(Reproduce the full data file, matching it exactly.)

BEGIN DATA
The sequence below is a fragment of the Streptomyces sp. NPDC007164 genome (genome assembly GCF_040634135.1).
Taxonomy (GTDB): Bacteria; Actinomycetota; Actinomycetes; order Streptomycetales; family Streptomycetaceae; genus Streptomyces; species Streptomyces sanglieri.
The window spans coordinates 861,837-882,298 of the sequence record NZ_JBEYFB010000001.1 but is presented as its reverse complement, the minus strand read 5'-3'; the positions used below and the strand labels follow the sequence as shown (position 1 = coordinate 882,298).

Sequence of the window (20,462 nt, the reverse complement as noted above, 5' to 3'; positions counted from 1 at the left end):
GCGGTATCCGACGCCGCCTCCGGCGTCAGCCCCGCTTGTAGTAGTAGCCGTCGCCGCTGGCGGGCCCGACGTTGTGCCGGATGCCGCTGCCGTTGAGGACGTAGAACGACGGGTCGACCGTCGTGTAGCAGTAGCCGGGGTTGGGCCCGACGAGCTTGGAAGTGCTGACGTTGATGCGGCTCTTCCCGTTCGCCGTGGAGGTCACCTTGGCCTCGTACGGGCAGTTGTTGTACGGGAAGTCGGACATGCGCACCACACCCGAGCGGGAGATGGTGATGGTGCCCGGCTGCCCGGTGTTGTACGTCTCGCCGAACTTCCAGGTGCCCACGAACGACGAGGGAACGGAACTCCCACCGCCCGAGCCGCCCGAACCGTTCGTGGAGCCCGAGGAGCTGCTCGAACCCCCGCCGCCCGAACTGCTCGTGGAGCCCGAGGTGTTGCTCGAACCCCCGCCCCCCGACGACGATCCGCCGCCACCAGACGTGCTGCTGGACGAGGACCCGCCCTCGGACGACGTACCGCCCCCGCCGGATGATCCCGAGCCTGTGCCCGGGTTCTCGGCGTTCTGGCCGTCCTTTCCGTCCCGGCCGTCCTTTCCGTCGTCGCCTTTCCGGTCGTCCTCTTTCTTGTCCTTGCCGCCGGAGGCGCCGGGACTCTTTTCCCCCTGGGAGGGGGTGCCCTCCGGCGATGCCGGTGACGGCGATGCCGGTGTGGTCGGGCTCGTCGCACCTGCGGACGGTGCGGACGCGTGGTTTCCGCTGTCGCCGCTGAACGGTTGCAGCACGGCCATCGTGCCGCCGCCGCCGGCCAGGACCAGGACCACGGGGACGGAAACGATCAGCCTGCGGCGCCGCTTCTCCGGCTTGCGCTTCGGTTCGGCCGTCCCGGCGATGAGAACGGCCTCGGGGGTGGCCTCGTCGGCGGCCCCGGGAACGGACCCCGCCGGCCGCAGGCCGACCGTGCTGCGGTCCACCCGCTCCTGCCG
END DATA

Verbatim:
The sequence below is a fragment of the Streptomyces sp. NPDC007164 genome (genome assembly GCF_040634135.1).
Taxonomy (GTDB): Bacteria; Actinomycetota; Actinomycetes; order Streptomycetales; family Streptomycetaceae; genus Streptomyces; species Streptomyces sanglieri.
The window spans coordinates 861,837-882,298 of the sequence record NZ_JBEYFB010000001.1 but is presented as its reverse complement, the minus strand read 5'-3'; the positions used below and the strand labels follow the sequence as shown (position 1 = coordinate 882,298).

Sequence of the window (20,462 nt, the reverse complement as noted above, 5' to 3'; positions counted from 1 at the left end):
GCGGTATCCGACGCCGCCTCCGGCGTCAGCCCCGCTTGTAGTAGTAGCCGTCGCCGCTGGCGGGCCCGACGTTGTGCCGGATGCCGCTGCCGTTGAGGACGTAGAACGACGGGTCGACCGTCGTGTAGCAGTAGCCGGGGTTGGGCCCGACGAGCTTGGAAGTGCTGACGTTGATGCGGCTCTTCCCGTTCGCCGTGGAGGTCACCTTGGCCTCGTACGGGCAGTTGTTGTACGGGAAGTCGGACATGCGCACCACACCCGAGCGGGAGATGGTGATGGTGCCCGGCTGCCCGGTGTTGTACGTCTCGCCGAACTTCCAGGTGCCCACGAACGACGAGGGAACGGAACTCCCACCGCCCGAGCCGCCCGAACCGTTCGTGGAGCCCGAGGAGCTGCTCGAACCCCCGCCGCCCGAACTGCTCGTGGAGCCCGAGGTGTTGCTCGAACCCCCGCCCCCCGACGACGATCCGCCGCCACCAGACGTGCTGCTGGACGAGGACCCGCCCTCGGACGACGTACCGCCCCCGCCGGATGATCCCGAGCCTGTGCCCGGGTTCTCGGCGTTCTGGCCGTCCTTTCCGTCCCGGCCGTCCTTTCCGTCGTCGCCTTTCCGGTCGTCCTCTTTCTTGTCCTTGCCGCCGGAGGCGCCGGGACTCTTTTCCCCCTGGGAGGGGGTGCCCTCCGGCGATGCCGGTGACGGCGATGCCGGTGTGGTCGGGCTCGTCGCACCTGCGGACGGTGCGGACGCGTGGTTTCCGCTGTCGCCGCTGAACGGTTGCAGCACGGCCATCGTGCCGCCGCCGCCGGCCAGGACCAGGACCACGGGGACGGAAACGATCAGCCTGCGGCGCCGCTTCTCCGGCTTGCGCTTCGGTTCGGCCGTCCCGGCGATGAGAACGGCCTCGGGGGTGGCCTCGTCGGCGGCCCCGGGAACGGACCCCGCCGGCCGCAGGCCGACCGTGCTGCGGTCCACCCGCTCCTGCCG